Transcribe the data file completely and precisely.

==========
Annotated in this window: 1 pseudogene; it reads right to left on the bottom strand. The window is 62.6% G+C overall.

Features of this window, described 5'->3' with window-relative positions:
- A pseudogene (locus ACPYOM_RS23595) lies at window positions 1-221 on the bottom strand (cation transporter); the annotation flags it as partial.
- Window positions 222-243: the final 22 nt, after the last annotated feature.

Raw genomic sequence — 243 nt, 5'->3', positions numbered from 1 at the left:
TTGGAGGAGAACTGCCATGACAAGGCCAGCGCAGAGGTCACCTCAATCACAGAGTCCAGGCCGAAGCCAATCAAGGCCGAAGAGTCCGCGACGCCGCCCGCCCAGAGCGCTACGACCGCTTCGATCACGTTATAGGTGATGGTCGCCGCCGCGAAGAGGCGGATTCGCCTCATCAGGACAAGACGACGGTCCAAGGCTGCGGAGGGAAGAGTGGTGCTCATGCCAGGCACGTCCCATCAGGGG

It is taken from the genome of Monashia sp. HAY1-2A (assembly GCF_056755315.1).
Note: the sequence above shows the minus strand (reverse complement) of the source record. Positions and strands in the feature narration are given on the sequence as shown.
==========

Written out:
Annotated in this window: 1 pseudogene; it reads right to left on the bottom strand. The window is 62.6% G+C overall.

Features of this window, described 5'->3' with window-relative positions:
- A pseudogene (locus ACPYOM_RS23595) lies at window positions 1-221 on the bottom strand (cation transporter); the annotation flags it as partial.
- Window positions 222-243: the final 22 nt, after the last annotated feature.

Raw genomic sequence — 243 nt, 5'->3', positions numbered from 1 at the left:
TTGGAGGAGAACTGCCATGACAAGGCCAGCGCAGAGGTCACCTCAATCACAGAGTCCAGGCCGAAGCCAATCAAGGCCGAAGAGTCCGCGACGCCGCCCGCCCAGAGCGCTACGACCGCTTCGATCACGTTATAGGTGATGGTCGCCGCCGCGAAGAGGCGGATTCGCCTCATCAGGACAAGACGACGGTCCAAGGCTGCGGAGGGAAGAGTGGTGCTCATGCCAGGCACGTCCCATCAGGGG

It is taken from the genome of Monashia sp. HAY1-2A (assembly GCF_056755315.1).
Note: the sequence above shows the minus strand (reverse complement) of the source record. Positions and strands in the feature narration are given on the sequence as shown.